What is reciprocity?
Reciprocity can be understood as a human tendency to respond to others the same way in which others have responded to him or her. Reciprocity can be positive or negative. Healthy reciprocity is positive and means thoughtfully engaging one’s partner with kind actions and words that encourage a similar response from the other partner, which then causes the first partner to react kindly again. The cycle continues in this positive and encouraging direction so long as they keep being kind and helpful.
Although positive reciprocity comes from thoughtfulness and purposefully investing into the relationship, reciprocity is more often an automatic process. This means that couples end up in a cycle where comments and behaviors occur without thought. Partners react to one another rather than considering how their words or actions will affect the other person. Therefore, the unconscious nature of reciprocity makes it quite easy for couples to end up in a negative cycle and not even realize how they got there. If the couple can identify the cycle they can BREAK IT!!!
Identifying the cycle of negative reciprocity requires knowing the triggers. Moods, attitudes, and behaviors greatly influence the way couples interact with one another and can act as triggers. For example:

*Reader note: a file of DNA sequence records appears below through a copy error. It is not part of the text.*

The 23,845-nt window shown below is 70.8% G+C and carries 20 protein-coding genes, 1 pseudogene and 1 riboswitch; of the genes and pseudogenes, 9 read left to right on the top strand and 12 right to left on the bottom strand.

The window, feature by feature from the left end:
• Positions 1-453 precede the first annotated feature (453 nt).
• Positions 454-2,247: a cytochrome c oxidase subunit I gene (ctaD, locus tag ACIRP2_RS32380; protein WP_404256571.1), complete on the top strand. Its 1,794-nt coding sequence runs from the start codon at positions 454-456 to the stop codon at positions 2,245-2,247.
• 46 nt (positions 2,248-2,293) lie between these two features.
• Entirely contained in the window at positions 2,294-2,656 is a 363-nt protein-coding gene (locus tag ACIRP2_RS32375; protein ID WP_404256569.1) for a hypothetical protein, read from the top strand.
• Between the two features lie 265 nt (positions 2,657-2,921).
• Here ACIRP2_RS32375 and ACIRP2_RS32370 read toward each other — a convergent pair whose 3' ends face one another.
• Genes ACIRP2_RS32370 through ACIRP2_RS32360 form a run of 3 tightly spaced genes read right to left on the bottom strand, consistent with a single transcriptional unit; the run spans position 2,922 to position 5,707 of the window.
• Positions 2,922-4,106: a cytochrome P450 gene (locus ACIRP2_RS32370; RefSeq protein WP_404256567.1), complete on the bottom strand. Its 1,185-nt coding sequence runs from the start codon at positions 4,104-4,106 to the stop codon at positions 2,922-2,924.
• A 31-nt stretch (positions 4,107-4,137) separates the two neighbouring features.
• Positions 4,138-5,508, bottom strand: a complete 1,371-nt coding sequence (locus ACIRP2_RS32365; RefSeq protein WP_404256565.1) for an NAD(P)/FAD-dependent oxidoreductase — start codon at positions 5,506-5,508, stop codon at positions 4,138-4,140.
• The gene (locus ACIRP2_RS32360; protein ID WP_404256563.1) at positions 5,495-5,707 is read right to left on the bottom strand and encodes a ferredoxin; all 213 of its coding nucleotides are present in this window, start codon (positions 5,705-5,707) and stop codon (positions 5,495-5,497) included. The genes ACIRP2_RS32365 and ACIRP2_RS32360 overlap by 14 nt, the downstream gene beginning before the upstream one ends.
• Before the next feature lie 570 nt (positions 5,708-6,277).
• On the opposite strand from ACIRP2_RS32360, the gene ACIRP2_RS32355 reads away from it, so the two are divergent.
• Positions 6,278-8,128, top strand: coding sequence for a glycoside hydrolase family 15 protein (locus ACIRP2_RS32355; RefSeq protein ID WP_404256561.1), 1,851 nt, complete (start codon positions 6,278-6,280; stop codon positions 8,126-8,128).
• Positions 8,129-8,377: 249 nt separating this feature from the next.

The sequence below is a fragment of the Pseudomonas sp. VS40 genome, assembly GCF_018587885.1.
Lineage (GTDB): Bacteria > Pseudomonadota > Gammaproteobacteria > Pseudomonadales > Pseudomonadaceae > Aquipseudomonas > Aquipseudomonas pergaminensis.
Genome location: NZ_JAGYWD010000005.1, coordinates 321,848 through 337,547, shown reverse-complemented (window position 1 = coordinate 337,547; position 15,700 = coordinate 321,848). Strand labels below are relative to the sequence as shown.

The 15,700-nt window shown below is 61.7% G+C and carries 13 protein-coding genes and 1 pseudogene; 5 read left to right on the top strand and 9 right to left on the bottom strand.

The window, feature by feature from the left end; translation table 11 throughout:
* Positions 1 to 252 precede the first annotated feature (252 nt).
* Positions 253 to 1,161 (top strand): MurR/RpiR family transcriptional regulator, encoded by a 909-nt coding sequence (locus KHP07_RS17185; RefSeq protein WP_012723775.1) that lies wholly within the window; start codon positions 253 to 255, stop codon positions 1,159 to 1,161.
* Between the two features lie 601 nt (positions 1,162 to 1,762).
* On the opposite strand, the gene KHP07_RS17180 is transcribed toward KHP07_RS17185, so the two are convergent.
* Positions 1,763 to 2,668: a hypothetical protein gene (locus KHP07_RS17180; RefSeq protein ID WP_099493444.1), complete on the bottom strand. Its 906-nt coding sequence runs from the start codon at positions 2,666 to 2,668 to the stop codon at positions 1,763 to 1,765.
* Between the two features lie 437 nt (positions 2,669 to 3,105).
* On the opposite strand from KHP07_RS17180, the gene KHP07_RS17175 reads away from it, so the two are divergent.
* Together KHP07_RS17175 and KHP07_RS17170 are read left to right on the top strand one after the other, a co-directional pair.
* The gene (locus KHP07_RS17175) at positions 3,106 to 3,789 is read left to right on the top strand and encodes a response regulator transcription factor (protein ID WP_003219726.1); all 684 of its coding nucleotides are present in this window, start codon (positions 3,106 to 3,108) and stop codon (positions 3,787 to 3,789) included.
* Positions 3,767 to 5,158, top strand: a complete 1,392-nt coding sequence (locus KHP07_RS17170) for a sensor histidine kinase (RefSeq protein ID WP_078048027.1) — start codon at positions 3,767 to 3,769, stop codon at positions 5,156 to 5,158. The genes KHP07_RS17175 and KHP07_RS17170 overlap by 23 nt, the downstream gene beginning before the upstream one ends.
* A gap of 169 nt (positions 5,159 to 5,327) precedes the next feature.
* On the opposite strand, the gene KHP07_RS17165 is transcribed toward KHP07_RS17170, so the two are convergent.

- 1. Coming home from work in a bad mood
- 2. Sarcastic remarks aimed to hurt
- 3. A strong desire to be right or win the argument
Identify Your Cycle
You and your partner can identify the cycle of negative reciprocity in your marriage by evaluating the conflict. However, blaming your partner will not break the cycle, therefore be careful to only reflect on your actions and reactions and how they contribute to the cycle. Begin by asking yourselves questions such as:
- 1. If my partner criticizes me, do I criticize him back? If yes, what do I say?
- 2. Do I take responsibility for my actions or blame my partner? If yes, what does that look like?
- 3. If my partner hurts me, do I try to hurt my partner? If yes, how?
Find Creative Solutions
Once you have identified your cycle, work together to come up with some creative solutions that stop the cycle of negative reciprocity before it spirals out of control. Couples will always have disagreements, but it is how you and your partner handle those disagreements that end you up in the negative cycle. The creative solutions can be your way out.
Practice, Practice, Practice
You and your partner are now ready to practice stopping the cycle of negative reciprocity. Watch for the triggers that drag you into the cycle and use your solutions to stay out! What might that look like? Say a partner makes a comment that is hurtful and the other partner usually responds with a comment that is equally hurtful. Rather than retaliating, the hurt partner could say: “What you said really hurt my feelings. Is everything okay?” The cycle will be broken.